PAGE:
Roger Rees, the legendary, Tony Award-winning actor, and Tony Award nominated director, passed away on July 10, 2015 at his home in New York City, after a brief journey with cancer. His husband, Rick Elice, and family and friends were at his side.
Roger Rees began his career with the Royal Shakespeare Company and attended the Slade School of Fine Arts. He played Malcolm in the acclaimed Trevor Nunn 1976 stage and 1978 television production of Macbeth, to great acclaim. Most famously, Rees created the title role in the original production of The Life and Adventures of Nicholas Nickleby, David Edgar’s stage adaptation of the Dickens novel, winning both an Olivier Award and a Tony Award for Best Actor in a Play in 1982. He also starred in the original production of The Real Thing by Tom Stoppard in London in 1984.
Rees began to work in television during the 1970s, appearing opposite Laurence Olivier in “The Ebony Tower” (1984). From 1988 to 1991 he starred in the late 80s/early 90s British sitcom “Singles,” with co-star Judy Loe. From 1989 to 1991 and in 1993, he also appeared intermittently on the long-running American TV series “Cheers” as the English tycoon Robin Colcord. Later television appearances include “My So-Called Life” as substitute teacher Mr. Racine, British Ambassador Lord John Marbury on “The West Wing” and James MacPherson on “Warehouse 13.”
His film career began in 1983 when Bob Fosse cast him to star in Star 80 opposite Mariel Hemingway. Rees played the Sheriff of Rottingham in Mel Brooks’ film, Robin Hood: Men in Tights (1993). Later film appearances include Frida (2002) and The Prestige (2006).
Continuing his work in the theatre through the 1990s, both as an actor and a director, Rees was awarded an Obie Award for his 1992 performance in the Off-Broadway play The End of the Day. In 1995 he was nominated for a Tony Award for Best Actor in a Play for his role in Indiscretions. That same year, he also participated as narrator for the audiobook edition of “Memnoch the Devil” by Anne Rice. As for audiobooks, Rees performed in a wide variety of programs.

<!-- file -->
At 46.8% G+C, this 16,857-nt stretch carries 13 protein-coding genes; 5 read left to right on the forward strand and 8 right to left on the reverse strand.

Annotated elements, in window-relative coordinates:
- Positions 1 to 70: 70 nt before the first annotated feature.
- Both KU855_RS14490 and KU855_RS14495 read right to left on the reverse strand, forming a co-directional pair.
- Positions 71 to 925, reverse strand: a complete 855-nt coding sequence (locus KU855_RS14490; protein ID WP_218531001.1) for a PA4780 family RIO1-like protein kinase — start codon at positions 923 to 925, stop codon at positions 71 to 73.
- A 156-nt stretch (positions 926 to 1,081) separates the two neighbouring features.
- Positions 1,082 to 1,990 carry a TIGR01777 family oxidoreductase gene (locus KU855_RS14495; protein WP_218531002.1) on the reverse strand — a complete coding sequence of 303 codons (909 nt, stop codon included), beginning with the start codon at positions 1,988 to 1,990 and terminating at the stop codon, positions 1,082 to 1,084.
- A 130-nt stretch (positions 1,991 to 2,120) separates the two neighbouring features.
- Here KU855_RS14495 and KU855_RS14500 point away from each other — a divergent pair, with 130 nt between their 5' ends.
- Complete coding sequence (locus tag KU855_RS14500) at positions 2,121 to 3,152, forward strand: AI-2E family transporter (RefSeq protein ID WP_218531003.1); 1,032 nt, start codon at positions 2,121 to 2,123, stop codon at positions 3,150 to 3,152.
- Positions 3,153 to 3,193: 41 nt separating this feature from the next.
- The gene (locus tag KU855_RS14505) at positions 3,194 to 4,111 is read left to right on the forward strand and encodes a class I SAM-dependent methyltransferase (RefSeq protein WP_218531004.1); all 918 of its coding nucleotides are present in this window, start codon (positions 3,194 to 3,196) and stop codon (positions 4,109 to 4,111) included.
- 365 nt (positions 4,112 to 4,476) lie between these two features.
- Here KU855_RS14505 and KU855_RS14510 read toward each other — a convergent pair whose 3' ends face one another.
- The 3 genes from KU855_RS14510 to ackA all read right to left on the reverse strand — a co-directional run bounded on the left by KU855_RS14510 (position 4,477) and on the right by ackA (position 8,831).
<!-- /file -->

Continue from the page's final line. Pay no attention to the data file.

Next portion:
In November 2004, Rees was named Artistic Director of the Williamstown Theatre Festival, only the fourth person to hold the post in its half-century history.
He succeeded Nathan Lane in the role of Gomez in the Broadway musical adaptation of The Addams Family, on March 22, 2010 and was in the rest of the run. His last West End appearance was in the acclaimed production of Waiting for Godot opposite Ian McKellen. They also toured the production globally, most memorably, to South Africa.
Rees achieved acclaim as a noted stage director including Peter and the Starcatcher (along with Alex Timbers), which he developed, first at Williamstown Theatre Festival, then La Jolla Playhouse, and in New York at New York Theatre Workshop and on Broadway for which he received a Tony Award nomination for Best Director (the play won five Tony Awards).
Rees’ last Broadway appearance was the starring role of Anton Schell in The Visit, opposite Chita Rivera, which opened 23 April 2015. Additional Broadway credits included The Winslow Boys, Uncle Vanya, The Rehearsal and London Assurance.
He is survived by Mr. Elice. A private funeral service will be held next week and details of a memorial will be forthcoming.
“Roger was inspirational. He had the perpetual boyishness and mischief of a Peter Pan, extraordinary wit combined with a gift for self-satire, and dauntless optimism coupled with deep-rooted belief. All these ingredients went into his acting, and I am sure, into his directing, and gave him an aura of rare, generous spirited humanity,” says Trevor Nunn. “He was always superb at being just ‘one of the gang’ in the company, while equally deft at leading by example, leading by commitment. All this was sublimated in his Nicholas Nickleby, the giant success of which led him to change his life by moving to America. I spent a magical evening with him in New York only a few months ago. He talked of his illness—with optimism, with wit, with self-satire, and with deep-rooted belief… and once again, to be in his presence was inspirational.”